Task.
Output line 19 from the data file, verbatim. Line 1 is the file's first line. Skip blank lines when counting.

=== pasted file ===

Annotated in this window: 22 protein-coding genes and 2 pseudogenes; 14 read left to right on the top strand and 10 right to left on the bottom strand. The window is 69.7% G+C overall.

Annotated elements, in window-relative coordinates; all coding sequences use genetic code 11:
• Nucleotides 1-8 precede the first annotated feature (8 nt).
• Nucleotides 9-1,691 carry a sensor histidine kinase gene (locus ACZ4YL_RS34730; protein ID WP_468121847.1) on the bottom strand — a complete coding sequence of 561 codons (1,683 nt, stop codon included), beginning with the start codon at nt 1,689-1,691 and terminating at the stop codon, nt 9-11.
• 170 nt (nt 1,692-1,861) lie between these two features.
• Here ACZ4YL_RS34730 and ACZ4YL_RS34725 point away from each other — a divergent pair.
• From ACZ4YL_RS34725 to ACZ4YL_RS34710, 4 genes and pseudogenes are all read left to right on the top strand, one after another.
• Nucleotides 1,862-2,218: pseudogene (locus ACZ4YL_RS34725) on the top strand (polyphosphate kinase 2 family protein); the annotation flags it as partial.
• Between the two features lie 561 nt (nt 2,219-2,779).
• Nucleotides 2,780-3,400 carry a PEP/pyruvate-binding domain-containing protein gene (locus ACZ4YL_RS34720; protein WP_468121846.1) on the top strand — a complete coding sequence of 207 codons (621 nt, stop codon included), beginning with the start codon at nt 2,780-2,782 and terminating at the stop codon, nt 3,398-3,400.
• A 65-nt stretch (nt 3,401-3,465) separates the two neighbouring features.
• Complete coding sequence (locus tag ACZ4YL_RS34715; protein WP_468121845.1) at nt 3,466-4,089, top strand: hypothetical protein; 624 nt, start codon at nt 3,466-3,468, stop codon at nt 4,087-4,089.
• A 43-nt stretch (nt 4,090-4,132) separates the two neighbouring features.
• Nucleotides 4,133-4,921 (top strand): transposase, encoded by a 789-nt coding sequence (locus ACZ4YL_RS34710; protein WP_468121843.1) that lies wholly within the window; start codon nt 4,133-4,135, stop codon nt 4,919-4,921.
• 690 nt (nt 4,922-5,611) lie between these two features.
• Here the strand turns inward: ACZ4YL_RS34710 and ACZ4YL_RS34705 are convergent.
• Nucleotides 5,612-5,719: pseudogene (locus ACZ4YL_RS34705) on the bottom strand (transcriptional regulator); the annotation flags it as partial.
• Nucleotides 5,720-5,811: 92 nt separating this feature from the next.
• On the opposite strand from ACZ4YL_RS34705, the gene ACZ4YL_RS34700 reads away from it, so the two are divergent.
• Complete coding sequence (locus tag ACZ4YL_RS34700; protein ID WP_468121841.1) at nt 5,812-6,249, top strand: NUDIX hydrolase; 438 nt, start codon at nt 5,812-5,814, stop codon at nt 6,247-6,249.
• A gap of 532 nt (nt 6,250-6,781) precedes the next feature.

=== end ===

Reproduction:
• On the opposite strand from ACZ4YL_RS34705, the gene ACZ4YL_RS34700 reads away from it, so the two are divergent.